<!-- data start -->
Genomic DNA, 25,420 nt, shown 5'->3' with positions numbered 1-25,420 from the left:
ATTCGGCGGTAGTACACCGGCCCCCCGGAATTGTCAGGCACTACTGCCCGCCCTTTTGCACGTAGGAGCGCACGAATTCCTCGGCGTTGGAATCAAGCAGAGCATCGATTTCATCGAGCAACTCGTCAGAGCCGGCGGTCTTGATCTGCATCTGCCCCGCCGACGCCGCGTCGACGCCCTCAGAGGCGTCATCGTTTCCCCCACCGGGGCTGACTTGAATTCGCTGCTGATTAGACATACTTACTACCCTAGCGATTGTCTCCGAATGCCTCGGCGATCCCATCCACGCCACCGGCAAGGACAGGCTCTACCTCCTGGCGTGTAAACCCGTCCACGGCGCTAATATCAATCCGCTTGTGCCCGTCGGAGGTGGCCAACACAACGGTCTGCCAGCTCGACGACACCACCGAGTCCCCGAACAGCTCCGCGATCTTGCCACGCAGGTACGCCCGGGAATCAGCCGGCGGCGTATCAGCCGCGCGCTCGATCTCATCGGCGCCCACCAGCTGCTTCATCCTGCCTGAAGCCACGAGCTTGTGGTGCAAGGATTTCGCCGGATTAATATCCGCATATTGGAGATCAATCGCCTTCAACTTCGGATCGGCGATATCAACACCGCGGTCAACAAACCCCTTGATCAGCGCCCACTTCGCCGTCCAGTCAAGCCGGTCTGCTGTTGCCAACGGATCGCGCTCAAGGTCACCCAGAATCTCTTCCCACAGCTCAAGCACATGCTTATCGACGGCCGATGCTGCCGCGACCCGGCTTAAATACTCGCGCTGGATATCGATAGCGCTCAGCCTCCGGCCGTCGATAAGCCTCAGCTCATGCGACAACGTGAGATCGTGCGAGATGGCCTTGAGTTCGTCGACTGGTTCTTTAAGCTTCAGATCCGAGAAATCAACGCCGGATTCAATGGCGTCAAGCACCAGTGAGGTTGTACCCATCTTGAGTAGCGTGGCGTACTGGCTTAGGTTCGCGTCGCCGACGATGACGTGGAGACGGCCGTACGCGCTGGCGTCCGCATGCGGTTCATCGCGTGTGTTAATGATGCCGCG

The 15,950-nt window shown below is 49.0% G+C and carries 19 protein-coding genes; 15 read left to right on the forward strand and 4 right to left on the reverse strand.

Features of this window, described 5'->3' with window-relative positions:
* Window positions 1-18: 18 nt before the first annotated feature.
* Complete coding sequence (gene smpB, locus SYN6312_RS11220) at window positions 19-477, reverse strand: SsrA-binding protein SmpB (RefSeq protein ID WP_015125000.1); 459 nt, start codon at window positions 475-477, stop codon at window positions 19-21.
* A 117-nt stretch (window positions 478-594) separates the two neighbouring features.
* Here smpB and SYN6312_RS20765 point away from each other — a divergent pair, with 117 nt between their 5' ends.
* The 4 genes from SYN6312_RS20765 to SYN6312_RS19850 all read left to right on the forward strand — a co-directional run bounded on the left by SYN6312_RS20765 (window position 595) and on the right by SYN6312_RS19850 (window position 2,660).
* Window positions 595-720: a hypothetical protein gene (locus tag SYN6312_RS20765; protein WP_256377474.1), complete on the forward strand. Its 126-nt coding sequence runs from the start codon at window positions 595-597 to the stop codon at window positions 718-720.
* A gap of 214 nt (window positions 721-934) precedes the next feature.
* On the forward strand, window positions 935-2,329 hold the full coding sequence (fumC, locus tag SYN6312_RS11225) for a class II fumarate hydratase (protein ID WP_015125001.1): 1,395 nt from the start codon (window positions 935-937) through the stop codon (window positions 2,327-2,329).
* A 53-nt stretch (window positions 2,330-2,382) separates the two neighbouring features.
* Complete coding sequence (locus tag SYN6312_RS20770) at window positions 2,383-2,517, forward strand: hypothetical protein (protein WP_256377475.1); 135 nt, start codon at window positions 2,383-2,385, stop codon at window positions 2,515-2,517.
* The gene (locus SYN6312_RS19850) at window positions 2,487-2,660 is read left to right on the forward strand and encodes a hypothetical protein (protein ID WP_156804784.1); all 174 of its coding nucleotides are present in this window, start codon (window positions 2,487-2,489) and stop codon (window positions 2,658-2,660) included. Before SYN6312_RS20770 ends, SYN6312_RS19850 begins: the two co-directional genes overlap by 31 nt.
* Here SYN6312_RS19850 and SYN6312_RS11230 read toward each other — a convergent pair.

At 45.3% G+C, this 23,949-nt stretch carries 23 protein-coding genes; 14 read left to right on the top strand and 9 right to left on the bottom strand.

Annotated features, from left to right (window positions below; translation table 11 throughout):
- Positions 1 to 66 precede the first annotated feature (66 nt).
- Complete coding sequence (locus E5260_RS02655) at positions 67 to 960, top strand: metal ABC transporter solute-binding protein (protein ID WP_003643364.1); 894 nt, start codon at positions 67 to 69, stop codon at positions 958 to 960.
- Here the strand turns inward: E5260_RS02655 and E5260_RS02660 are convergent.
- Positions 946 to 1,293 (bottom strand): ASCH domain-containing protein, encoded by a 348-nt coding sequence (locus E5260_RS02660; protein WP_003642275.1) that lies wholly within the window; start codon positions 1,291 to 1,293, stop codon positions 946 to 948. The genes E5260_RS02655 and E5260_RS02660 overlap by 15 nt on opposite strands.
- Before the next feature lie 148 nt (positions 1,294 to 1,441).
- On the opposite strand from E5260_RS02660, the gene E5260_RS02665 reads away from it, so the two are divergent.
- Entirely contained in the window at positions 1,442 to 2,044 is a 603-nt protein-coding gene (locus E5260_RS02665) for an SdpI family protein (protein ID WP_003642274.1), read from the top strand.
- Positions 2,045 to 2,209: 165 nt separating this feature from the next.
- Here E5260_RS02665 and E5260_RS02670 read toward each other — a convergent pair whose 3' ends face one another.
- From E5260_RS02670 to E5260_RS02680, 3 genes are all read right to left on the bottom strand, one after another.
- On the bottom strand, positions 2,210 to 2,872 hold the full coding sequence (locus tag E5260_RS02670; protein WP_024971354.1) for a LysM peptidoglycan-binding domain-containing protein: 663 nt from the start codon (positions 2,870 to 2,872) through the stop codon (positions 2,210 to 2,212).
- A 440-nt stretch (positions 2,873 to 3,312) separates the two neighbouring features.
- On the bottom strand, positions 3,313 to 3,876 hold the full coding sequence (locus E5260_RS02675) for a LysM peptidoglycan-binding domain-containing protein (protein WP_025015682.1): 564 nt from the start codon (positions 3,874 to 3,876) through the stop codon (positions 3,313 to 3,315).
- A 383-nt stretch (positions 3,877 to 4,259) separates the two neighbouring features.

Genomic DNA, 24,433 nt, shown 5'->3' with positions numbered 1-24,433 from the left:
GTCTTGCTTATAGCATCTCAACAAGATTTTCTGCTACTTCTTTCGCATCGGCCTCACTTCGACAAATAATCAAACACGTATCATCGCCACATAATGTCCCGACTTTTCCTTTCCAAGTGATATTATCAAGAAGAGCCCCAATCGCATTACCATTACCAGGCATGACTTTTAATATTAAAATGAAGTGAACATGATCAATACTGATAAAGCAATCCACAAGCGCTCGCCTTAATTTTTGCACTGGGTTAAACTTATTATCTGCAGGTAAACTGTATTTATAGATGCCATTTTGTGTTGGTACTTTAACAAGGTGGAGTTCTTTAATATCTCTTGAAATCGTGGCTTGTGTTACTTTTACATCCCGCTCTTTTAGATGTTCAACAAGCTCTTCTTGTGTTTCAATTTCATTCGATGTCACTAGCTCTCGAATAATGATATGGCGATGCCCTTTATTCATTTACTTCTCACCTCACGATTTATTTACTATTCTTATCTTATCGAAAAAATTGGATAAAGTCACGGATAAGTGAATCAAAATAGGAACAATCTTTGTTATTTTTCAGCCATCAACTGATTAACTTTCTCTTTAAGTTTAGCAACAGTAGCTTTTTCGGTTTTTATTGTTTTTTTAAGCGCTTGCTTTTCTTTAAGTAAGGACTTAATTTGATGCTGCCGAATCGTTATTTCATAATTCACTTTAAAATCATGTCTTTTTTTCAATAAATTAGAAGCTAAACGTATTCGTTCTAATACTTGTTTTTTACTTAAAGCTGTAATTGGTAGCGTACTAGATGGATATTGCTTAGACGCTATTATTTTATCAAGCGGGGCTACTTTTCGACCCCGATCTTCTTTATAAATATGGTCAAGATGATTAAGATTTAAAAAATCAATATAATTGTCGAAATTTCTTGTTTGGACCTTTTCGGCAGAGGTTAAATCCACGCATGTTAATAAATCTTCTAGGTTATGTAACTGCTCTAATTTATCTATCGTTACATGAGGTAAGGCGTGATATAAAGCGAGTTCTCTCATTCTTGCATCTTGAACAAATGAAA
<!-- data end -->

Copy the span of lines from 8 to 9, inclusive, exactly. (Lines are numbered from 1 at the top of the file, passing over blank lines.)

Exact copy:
* Here smpB and SYN6312_RS20765 point away from each other — a divergent pair, with 117 nt between their 5' ends.
* The 4 genes from SYN6312_RS20765 to SYN6312_RS19850 all read left to right on the forward strand — a co-directional run bounded on the left by SYN6312_RS20765 (window position 595) and on the right by SYN6312_RS19850 (window position 2,660).